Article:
Chautauqua Institution today announced that Jay Lesenger, general/artistic director of Chautauqua Opera Company, will step down from his post at the end of 2015. Lesenger has led Chautauqua Institution’s resident opera company, the nation’s oldest continuously producing summer company — and fourth oldest American opera company overall — since October 1994.

“When Jay arrived here, he faced the daunting task of reinvigorating the passion in and for opera at CHQ,” said Marty Merkley, vice president and director of programming. “Jay’s artistry, passion and personal charisma helped to bring about a renaissance with vibrant productions, exciting artists, diverse repertoire and quality production values. His dedication to education for emerging artists has greatly influenced hundreds of singers. He has been a stellar colleague, leader and artist. Chautauqua Institution has been enriched by his tenure.” 

An acclaimed stage director and celebrated teacher, Lesenger has spent 20 years of his almost 40-year career providing creative direction to opera programming on the Chautauqua Institution grounds. His tenure is marked by a number of programmatic innovations designed to expose a wider cross-section of CHQ audiences to opera, and to position the company toward long-term financial sustainability. The most visible recent example is the annual staging of one of the company’s productions in the Chautauqua Amphitheater, the Institution’s largest venue, allowing any CHQ gate pass holder to attend an evening at the opera at no extra cost. These productions have drawn the largest audiences for opera in the Institution’s history.

To foster further opportunities for engagement with opera, Lesenger created a Young Artist weekly recital series, late night music revues and, with the Chautauqua Opera Guild, activities for Chautauqua’s Family Entertainment Series and Children’s School, and at area libraries.

Lesenger has introduced the CHQ audience to significant 20th-century works including Vanessa (Barber), Two Widows (Smetana), Peter Grimes (Britten), The Consul (Menotti) and The Cunning Little Vixen (Janáček). He also produced for the first time at CHQ overlooked Italian rarities, including Macbeth, Stiffelio and Luisa Miller by Verdi, Maria Stuarda by Donizetti and Bellini’s Norma, and a number of American musicals, including A Little Night Music, Once Upon a Mattress, The Music Man, She Loves Me and Fiddler on the Roof.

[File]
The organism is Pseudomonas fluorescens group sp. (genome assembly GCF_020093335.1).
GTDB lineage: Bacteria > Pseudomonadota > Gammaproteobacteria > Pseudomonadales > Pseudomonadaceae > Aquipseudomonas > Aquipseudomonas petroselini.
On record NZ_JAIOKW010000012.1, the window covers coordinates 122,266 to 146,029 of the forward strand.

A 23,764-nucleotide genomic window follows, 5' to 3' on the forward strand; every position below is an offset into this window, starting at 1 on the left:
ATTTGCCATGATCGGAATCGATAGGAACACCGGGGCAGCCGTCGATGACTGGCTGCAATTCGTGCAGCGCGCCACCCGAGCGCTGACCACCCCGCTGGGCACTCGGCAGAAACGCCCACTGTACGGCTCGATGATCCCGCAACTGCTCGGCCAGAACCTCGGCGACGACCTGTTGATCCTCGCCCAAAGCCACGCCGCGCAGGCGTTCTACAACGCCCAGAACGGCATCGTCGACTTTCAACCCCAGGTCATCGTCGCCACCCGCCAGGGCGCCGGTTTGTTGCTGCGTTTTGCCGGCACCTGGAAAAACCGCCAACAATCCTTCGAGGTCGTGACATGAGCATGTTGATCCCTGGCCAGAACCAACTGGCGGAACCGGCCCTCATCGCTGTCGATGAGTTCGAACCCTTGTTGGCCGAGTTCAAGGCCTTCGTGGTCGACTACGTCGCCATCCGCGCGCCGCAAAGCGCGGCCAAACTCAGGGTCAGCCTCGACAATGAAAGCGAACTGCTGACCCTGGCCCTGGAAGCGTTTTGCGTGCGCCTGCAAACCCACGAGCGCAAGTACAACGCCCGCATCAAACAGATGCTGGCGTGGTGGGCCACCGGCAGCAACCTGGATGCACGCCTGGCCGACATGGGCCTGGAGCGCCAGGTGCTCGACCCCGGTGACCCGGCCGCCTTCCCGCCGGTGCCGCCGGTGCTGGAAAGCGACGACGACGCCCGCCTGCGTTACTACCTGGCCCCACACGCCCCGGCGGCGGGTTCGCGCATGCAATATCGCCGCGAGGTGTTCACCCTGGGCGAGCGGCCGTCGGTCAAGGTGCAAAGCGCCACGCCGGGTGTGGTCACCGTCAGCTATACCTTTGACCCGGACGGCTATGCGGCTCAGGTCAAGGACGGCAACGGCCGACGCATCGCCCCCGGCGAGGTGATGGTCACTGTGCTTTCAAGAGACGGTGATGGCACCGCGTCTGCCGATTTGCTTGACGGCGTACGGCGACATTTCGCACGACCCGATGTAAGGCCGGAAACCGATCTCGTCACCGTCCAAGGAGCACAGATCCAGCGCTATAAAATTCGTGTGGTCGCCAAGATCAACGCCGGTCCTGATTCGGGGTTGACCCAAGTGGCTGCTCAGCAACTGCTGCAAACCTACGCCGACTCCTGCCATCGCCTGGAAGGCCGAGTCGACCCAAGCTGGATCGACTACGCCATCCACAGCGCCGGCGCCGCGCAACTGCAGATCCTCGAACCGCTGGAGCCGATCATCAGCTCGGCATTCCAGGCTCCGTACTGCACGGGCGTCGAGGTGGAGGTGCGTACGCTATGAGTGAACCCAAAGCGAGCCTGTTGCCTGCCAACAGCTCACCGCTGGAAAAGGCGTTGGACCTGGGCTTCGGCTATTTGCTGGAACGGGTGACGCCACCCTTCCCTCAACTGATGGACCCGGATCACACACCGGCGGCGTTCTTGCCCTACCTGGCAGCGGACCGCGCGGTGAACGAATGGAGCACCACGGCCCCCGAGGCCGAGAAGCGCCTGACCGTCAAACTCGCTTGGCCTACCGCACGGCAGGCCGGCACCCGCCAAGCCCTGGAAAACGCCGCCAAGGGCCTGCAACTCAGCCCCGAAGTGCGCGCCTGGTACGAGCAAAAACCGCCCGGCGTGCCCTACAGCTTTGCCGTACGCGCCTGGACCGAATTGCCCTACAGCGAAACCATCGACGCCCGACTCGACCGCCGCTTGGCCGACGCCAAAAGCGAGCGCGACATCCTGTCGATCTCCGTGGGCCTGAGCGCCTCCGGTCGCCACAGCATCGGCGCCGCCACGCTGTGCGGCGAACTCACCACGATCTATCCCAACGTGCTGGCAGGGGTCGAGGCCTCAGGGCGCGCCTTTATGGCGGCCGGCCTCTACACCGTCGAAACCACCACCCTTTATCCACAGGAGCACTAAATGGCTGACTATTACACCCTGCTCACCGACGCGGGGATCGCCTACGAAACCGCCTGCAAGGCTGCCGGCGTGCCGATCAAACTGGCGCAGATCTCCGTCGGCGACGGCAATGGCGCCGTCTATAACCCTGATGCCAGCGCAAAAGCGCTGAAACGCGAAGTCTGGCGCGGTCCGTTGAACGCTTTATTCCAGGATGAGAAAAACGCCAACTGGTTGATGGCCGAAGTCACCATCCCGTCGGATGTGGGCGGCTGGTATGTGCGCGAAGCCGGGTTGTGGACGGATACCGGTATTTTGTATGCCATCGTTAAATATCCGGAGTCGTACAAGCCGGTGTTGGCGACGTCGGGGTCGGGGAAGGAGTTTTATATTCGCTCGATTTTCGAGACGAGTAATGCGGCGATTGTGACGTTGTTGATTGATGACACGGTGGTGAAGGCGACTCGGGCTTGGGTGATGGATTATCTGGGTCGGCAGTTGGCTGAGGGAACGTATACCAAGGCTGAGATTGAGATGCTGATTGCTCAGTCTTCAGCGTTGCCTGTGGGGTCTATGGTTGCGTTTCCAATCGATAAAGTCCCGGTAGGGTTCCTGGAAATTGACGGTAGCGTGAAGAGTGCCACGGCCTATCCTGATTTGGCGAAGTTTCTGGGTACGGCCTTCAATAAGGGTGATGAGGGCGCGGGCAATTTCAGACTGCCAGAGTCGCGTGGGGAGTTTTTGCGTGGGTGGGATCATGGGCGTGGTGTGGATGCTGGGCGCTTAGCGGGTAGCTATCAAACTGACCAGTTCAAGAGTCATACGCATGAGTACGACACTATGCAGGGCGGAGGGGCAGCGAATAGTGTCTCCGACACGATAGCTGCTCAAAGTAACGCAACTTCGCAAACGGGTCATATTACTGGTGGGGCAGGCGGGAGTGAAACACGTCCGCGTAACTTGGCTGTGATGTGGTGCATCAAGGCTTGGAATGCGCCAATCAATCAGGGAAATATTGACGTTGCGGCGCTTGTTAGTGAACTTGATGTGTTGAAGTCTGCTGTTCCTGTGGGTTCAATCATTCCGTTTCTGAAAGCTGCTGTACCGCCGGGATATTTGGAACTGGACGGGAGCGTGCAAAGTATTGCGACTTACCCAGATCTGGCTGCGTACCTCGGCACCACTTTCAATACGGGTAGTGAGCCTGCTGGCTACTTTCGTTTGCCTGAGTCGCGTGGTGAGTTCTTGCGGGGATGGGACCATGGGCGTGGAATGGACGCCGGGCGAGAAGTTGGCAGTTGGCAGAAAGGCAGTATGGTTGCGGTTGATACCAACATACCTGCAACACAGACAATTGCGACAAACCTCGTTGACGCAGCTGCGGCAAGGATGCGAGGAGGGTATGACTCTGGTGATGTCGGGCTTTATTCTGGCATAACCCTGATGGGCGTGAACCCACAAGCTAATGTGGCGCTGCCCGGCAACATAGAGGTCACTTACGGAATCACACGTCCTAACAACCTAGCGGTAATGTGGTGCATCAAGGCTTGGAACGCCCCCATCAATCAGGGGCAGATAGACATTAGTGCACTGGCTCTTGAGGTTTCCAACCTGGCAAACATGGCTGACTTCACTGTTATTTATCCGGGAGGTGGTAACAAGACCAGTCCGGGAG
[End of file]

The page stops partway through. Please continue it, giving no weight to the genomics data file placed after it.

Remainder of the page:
The impact of Lesenger’s tenure has reached far beyond Chautauqua Institution’s gates. A nationally recognized teacher of acting for singers, he is responsible for an expansion of Chautauqua Opera’s renowned Young Artist program, and singers have graduated from his tutelage to perform from some of the nation’s best-known stages, including the Metropolitan Opera, Lyric Opera of Chicago, San Francisco Opera and Seattle Opera.

“The timing is right for me to turn my attention from administration to devoting more of my time to directing and teaching and to spending more time with my partner, family and friends,” Lesenger said. “CHQ has been my second home and the opera company has been the focus of my creative and personal life for more than half of my professional career so far. I am enormously proud of our opera company and thrilled by the range of repertory that we have produced over the last 20 years for an audience that remains supportive and enthusiastic.”

Formerly an associate professor of music at the University of Michigan, where he directed the School of Music Opera Theatre, he has also served as professor and director of opera at Northwestern University’s Bienen School of Music. He continues to stage productions for opera companies throughout the U.S. and Europe.

Chautauqua Opera marks Lesenger’s final season with performances of Verdi’s Macbeth on July 11 in the Amphitheater and Tchaikovsky’s Eugene Onegin on July 31 and Aug. 3 in Norton Hall. 

Deborah Sunya Moore, incoming vice president for the performing and visual arts at Chautauqua Institution, will lead a national search for Lesenger’s successor. 

Founded in 1929, Chautauqua Opera is North America’s oldest continuously operating summer opera company and fourth oldest opera company after the Metropolitan Opera, Cincinnati Opera and San Francisco Opera. The 2015 Chautauqua Opera season offers a fully staged production in Chautauqua Institution's 4,000-seat Amphitheater and another in Norton Hall. Chautauqua Opera productions feature internationally recognized guest artists as well as promising young singers from our Young Artist program.

The pre‑eminent expression of lifelong learning in the United States, Chautauqua Institution comes alive each summer with a unique mix of fine and performing arts, lectures, interfaith worship and programs, and recreational activities. Over the course of nine weeks, more than 100,000 people visit CHQ and participate in programs, classes and community events for all ages — all within the beautiful setting of a historic lakeside village. Smithsonian magazine named CHQ the No. 1 “Best Small Town to Visit in 2014” in the cover story of its April 2014 issue.

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